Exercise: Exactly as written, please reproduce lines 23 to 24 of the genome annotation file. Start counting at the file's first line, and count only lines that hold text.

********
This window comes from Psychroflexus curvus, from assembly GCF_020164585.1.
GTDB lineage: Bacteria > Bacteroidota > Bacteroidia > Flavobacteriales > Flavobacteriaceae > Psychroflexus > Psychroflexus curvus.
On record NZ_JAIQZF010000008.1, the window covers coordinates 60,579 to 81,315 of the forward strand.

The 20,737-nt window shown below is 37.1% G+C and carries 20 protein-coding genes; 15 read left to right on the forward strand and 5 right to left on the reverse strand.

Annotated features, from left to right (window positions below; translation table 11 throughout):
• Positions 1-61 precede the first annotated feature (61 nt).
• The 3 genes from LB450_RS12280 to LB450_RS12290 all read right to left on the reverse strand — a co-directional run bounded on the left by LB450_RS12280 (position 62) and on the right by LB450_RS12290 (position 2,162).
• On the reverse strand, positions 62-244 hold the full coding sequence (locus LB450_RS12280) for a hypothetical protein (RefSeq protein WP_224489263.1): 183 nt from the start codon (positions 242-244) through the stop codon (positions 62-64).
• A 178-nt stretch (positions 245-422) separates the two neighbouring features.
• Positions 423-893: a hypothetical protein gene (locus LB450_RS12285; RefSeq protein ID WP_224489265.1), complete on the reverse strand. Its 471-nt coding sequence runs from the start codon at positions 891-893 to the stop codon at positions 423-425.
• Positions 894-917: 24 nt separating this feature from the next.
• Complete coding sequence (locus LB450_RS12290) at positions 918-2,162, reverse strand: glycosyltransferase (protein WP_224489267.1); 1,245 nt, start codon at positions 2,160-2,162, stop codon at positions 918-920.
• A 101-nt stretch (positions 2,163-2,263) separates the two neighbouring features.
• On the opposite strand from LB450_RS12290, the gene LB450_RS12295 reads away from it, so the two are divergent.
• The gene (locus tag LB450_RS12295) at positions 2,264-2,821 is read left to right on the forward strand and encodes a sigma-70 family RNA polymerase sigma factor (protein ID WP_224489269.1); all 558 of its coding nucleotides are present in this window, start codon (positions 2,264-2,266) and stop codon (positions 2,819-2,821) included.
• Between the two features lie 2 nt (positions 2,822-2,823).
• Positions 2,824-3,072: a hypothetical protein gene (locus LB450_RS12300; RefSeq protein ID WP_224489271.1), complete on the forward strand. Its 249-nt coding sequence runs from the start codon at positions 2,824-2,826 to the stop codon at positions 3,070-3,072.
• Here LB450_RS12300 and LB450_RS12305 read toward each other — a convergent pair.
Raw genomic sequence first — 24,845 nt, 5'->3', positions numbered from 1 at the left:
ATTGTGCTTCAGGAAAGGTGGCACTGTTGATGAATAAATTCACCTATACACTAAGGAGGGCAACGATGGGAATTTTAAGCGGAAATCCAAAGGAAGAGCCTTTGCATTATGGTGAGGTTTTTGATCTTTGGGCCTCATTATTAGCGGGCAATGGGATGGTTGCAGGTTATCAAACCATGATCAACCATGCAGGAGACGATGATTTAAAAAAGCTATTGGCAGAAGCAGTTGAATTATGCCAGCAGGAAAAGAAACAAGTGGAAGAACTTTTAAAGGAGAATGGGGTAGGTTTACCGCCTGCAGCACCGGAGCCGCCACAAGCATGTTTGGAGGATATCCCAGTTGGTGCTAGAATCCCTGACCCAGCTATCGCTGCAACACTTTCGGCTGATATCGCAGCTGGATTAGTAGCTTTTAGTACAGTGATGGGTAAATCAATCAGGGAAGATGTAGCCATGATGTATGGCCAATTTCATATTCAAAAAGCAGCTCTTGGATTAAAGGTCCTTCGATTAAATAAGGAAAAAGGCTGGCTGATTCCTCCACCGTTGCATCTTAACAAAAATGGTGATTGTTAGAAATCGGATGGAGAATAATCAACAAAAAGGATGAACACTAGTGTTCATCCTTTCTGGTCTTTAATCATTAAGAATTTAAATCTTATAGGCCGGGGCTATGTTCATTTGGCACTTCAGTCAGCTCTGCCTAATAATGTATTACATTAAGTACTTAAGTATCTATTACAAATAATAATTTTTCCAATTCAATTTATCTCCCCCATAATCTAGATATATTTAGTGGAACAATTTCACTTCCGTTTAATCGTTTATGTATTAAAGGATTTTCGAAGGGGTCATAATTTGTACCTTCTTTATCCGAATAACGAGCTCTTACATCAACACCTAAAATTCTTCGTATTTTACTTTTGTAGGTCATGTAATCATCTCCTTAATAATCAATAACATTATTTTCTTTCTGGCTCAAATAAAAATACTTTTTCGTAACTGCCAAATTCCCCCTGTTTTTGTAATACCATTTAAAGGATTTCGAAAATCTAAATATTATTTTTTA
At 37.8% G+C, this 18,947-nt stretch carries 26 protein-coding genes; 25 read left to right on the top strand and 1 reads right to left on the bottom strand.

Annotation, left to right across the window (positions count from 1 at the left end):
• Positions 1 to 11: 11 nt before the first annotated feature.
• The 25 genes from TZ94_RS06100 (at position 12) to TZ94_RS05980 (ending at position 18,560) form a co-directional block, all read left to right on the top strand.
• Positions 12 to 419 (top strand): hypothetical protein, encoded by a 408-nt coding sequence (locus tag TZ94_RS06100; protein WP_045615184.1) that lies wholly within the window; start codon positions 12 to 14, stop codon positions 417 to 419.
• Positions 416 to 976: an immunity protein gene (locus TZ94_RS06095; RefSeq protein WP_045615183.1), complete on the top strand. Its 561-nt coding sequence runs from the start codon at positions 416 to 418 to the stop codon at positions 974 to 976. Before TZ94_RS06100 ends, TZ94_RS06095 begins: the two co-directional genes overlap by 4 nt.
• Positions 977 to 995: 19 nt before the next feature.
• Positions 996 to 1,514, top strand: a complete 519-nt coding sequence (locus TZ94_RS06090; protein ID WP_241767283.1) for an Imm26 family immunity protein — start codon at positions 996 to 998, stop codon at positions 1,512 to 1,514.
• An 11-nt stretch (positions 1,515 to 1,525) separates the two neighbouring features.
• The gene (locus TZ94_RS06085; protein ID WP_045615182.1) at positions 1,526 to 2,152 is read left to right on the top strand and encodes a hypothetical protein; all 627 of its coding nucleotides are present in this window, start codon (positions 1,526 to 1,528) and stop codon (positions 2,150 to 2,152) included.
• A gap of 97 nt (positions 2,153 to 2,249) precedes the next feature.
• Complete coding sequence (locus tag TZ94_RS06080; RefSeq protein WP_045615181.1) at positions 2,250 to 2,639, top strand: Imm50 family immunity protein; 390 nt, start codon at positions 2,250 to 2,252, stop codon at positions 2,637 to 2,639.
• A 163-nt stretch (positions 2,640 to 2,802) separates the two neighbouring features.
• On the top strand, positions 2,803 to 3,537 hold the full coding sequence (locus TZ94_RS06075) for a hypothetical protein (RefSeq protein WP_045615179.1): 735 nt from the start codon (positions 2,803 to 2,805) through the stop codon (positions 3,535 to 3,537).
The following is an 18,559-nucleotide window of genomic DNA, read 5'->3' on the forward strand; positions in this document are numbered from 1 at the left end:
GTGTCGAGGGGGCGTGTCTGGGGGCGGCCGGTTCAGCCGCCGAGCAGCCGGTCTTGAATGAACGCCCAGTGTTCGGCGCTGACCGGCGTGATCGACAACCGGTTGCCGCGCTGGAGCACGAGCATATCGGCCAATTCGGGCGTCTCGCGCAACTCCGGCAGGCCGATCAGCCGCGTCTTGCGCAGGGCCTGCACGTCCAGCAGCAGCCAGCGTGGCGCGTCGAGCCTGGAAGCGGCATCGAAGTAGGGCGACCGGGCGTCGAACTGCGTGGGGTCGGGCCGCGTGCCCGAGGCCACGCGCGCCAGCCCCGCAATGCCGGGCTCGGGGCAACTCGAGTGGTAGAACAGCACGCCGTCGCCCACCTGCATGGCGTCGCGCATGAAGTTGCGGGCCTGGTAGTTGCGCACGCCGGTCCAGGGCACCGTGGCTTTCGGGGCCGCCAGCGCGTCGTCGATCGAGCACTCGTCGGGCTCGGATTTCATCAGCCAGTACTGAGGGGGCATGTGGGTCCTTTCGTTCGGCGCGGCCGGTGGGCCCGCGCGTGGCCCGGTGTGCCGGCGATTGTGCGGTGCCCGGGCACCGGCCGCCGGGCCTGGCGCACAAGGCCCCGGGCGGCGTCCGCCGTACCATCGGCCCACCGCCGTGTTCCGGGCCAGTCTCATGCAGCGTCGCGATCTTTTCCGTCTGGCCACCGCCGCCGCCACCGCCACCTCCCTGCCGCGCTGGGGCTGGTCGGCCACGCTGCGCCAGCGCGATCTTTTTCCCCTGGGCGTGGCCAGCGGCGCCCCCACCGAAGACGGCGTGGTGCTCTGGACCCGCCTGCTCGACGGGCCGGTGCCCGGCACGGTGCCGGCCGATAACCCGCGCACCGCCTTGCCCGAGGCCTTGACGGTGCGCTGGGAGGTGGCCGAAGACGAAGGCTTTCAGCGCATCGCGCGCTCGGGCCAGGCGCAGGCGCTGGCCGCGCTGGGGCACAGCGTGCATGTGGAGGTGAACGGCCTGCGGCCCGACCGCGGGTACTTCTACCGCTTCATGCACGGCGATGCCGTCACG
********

• Positions 1 to 11: 11 nt before the first annotated feature.
• The 25 genes from TZ94_RS06100 (at position 12) to TZ94_RS05980 (ending at position 18,560) form a co-directional block, all read left to right on the top strand.